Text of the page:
Though the project was challenging, it was equally rewarding. During his research, Hyman had the opportunity to converse with high-ranking government officials, such as the deputy director of the DCAA.

The Court and The Capitol

Hyman also was asked to research a legal case involving FEI, in which the company is challenging the Public Company Accounting Oversight Board, a regulatory entity that was created to prevent accounting fraud in a post-Enron society. Hyman's work will help educate FEI's staff on the background and upcoming proceedings of the case, which will be heard in the Supreme Court. Though the research directly aids FEI, the project has been tailored to also serve Hyman's career interests.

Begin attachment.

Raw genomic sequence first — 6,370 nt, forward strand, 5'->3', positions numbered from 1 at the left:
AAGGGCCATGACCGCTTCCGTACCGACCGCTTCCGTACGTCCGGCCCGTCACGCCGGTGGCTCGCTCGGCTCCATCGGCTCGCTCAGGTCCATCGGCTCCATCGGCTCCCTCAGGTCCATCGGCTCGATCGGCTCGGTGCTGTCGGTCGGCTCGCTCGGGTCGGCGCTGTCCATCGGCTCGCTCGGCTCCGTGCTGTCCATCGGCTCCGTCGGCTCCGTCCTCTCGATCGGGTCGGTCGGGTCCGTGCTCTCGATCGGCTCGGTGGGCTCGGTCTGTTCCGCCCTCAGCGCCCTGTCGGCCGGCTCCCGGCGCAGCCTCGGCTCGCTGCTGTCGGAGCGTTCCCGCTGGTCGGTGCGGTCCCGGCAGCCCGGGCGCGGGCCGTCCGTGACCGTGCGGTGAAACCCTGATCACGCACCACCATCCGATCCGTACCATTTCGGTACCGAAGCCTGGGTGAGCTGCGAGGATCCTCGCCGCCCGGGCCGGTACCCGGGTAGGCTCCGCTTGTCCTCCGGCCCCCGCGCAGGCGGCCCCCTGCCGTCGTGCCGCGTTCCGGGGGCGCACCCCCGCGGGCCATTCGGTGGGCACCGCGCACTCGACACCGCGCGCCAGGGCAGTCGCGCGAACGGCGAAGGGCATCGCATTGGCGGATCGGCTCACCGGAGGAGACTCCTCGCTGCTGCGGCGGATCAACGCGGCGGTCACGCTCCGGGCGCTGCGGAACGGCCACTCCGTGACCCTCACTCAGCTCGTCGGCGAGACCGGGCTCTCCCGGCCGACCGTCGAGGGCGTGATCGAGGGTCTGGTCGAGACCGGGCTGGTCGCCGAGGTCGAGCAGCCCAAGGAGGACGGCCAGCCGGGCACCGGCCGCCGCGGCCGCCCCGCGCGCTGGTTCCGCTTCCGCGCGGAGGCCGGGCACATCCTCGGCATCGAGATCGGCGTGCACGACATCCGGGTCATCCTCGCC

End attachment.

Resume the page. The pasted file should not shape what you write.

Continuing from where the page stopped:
"I worked directly with the manager of the office, a two-time Georgetown Law graduate," Hyman said. "He assigned me tasks which he felt would best prepare me for law school, and he was highly invested in my experience there."

In addition to helping out at FEI's office, Hyman also attended Committee hearings on Capitol Hill, usually twice a week. Far from a fly on the wall, Hyman not only attended the extensive meetings—which can last up to six hours—but also recorded notes and minutes.

"It's basically like dropping into a required six-hour lecture in advanced economics!" he said. "Two committees I attended were the House Financial Services Committee and the House Committee on Agriculture. Believe me; they don't talk about the health of chickens all day!"

The Classroom and The Community